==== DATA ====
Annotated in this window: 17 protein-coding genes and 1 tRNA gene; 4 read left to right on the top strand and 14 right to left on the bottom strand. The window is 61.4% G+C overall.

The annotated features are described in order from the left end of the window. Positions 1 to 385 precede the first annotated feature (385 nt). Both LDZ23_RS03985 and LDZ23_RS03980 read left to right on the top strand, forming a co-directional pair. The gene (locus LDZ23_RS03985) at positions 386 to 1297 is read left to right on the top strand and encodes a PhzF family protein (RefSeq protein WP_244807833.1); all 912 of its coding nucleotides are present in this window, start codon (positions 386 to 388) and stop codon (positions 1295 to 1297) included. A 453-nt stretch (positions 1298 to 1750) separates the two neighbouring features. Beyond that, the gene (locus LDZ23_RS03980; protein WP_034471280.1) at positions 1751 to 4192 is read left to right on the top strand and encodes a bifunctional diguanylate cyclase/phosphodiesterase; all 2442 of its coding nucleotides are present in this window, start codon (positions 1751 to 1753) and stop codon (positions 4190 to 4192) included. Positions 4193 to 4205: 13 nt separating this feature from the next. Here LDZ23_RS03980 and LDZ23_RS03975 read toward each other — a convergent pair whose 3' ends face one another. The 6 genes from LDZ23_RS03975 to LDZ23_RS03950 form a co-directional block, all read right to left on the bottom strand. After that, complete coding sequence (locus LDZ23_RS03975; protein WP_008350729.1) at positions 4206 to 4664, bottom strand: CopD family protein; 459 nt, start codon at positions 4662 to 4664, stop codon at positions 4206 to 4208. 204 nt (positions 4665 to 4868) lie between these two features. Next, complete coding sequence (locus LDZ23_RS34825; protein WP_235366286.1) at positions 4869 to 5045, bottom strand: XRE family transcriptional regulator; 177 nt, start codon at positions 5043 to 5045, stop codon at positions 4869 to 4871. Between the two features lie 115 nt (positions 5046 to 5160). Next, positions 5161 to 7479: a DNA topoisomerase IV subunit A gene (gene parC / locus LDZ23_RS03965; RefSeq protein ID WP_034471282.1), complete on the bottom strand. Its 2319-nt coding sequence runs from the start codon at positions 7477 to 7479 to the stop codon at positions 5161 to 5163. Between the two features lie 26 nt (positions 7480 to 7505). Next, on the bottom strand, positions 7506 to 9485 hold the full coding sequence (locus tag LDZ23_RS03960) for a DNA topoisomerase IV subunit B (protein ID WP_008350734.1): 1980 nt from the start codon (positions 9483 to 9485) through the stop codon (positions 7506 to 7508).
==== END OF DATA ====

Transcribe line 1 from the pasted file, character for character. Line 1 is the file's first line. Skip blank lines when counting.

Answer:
Annotated in this window: 17 protein-coding genes and 1 tRNA gene; 4 read left to right on the top strand and 14 right to left on the bottom strand. The window is 61.4% G+C overall.